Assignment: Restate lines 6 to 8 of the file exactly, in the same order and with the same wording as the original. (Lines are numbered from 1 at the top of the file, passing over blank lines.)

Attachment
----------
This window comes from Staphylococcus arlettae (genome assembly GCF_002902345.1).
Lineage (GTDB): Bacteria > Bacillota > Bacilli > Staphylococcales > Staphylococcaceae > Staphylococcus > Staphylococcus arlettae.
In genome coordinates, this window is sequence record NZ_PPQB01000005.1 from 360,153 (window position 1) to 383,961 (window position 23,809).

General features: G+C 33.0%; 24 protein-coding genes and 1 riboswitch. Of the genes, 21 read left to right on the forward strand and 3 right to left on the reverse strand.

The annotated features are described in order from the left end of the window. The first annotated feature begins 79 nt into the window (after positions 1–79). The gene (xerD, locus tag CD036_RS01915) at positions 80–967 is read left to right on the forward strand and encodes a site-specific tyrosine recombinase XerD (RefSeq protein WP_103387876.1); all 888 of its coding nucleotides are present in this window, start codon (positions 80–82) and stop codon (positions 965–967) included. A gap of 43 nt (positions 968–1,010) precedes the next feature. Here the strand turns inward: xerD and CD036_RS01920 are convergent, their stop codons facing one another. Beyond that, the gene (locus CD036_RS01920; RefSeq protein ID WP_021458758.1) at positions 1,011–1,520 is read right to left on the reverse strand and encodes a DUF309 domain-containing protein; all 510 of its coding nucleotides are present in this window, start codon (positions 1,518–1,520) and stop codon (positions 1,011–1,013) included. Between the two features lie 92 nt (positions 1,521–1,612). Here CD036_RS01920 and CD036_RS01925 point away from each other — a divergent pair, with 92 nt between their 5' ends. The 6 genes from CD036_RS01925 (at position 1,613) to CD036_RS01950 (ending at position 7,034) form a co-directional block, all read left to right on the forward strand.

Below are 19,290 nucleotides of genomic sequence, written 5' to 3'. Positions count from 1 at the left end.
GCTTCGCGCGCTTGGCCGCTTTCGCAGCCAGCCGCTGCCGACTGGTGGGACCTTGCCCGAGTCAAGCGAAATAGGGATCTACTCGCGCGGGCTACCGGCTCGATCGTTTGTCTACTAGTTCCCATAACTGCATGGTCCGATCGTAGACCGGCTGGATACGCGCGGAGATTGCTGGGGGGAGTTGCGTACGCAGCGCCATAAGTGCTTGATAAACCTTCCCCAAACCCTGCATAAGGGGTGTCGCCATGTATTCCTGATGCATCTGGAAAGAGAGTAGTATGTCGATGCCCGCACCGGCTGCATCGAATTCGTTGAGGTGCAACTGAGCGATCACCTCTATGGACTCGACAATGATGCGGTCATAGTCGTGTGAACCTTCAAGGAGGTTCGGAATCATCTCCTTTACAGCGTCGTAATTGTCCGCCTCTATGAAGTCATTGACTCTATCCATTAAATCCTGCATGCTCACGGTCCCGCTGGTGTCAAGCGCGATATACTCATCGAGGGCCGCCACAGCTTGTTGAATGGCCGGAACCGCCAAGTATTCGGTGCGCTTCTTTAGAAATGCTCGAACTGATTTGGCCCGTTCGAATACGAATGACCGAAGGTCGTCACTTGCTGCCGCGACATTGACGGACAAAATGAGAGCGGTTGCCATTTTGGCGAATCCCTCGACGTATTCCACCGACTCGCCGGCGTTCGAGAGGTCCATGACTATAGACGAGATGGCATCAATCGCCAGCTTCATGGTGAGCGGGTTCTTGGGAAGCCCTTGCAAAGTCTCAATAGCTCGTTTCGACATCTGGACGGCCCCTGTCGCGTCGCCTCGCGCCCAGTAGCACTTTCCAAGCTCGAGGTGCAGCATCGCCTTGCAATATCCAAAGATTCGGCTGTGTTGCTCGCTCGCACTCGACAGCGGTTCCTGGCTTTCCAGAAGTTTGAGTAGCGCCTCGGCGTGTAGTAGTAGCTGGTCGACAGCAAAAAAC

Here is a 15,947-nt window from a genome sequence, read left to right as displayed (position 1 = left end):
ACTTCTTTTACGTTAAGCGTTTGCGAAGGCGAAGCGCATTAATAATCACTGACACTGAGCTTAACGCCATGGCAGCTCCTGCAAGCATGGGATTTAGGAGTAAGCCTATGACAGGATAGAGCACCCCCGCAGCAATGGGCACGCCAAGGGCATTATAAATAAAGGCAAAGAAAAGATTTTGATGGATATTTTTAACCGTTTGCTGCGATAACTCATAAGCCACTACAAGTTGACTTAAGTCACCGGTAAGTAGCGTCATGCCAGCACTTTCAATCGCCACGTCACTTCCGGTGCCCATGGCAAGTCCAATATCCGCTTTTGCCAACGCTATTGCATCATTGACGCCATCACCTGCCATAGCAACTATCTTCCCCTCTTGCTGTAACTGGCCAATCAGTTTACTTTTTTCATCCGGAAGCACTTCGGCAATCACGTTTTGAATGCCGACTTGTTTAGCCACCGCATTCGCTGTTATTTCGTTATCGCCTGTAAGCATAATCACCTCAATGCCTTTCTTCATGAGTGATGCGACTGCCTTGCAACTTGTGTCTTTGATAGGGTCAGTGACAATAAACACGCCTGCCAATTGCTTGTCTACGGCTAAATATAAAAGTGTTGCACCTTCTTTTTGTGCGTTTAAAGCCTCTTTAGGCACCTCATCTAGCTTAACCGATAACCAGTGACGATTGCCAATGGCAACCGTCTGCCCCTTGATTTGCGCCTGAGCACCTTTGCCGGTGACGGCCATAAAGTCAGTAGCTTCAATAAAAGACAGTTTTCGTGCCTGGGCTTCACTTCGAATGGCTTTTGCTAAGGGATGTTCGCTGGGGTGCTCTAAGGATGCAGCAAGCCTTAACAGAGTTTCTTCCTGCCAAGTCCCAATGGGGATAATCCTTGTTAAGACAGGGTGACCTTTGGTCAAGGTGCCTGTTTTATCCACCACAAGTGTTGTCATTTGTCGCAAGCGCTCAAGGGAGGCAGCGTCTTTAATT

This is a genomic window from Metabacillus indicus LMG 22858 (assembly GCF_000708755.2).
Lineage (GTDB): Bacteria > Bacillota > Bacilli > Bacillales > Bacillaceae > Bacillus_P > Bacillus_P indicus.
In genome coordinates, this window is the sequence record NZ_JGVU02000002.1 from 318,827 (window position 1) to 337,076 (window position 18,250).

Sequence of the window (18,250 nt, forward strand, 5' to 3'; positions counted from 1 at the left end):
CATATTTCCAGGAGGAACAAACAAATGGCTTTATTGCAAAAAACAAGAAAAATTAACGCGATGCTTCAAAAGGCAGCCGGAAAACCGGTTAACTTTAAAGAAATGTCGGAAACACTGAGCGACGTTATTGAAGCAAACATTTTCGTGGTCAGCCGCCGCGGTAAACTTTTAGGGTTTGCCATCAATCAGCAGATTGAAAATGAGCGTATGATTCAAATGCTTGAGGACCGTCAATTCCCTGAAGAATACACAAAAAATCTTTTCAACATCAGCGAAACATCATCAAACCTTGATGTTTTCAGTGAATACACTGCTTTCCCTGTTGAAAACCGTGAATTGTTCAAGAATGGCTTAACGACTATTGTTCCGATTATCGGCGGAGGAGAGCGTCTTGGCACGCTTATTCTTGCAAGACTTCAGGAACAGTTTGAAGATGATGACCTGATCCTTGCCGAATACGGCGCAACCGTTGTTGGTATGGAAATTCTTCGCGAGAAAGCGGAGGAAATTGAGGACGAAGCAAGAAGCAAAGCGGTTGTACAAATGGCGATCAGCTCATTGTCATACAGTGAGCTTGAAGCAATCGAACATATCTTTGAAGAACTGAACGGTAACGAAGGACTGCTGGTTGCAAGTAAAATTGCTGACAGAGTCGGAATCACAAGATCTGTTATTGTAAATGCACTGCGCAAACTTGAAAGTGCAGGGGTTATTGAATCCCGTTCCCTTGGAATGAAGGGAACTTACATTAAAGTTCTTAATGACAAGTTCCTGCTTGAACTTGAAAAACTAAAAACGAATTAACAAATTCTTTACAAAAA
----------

Below are 19,290 nucleotides of genomic sequence, written 5' to 3'. Positions count from 1 at the left end.
GCTTCGCGCGCTTGGCCGCTTTCGCAGCCAGCCGCTGCCGACTGGTGGGACCTTGCCCGAGTCAAGCGAAATAGGGATCTACTCGCGCGGGCTACCGGCTCGATCGTTTGTCTACTAGTTCCCATAACTGCATGGTCCGATCGTAGACCGGCTGGATACGCGCGGAGATTGCTGGGGGGAGTTGCGTACGCAGCGCCATAAGTGCTTGATAAACCTTCCCCAAACCCTGCATAAGGGGTGTCGCCATGTATTCCTGATGCATCTGGAAAGAGAGTAGTATGTCGATGCCCGCACCGGCTGCATCGAATTCGTTGAGGTGCAACTGAGCGATCACCTCTATGGACTCGACAATGATGCGGTCATAGTCGTGTGAACCTTCAAGGAGGTTCGGAATCATCTCCTTTACAGCGTCGTAATTGTCCGCCTCTATGAAGTCATTGACTCTATCCATTAAATCCTGCATGCTCACGGTCCCGCTGGTGTCAAGCGCGATATACTCATCGAGGGCCGCCACAGCTTGTTGAATGGCCGGAACCGCCAAGTATTCGGTGCGCTTCTTTAGAAATGCTCGAACTGATTTGGCCCGTTCGAATACGAATGACCGAAGGTCGTCACTTGCTGCCGCGACATTGACGGACAAAATGAGAGCGGTTGCCATTTTGGCGAATCCCTCGACGTATTCCACCGACTCGCCGGCGTTCGAGAGGTCCATGACTATAGACGAGATGGCATCAATCGCCAGCTTCATGGTGAGCGGGTTCTTGGGAAGCCCTTGCAAAGTCTCAATAGCTCGTTTCGACATCTGGACGGCCCCTGTCGCGTCGCCTCGCGCCCAGTAGCACTTTCCAAGCTCGAGGTGCAGCATCGCCTTGCAATATCCAAAGATTCGGCTGTGTTGCTCGCTCGCACTCGACAGCGGTTCCTGGCTTTCCAGAAGTTTGAGTAGCGCCTCGGCGTGTAGTAGTAGCTGGTCGACAGCAAAAAAC

Here is a 15,947-nt window from a genome sequence, read left to right as displayed (position 1 = left end):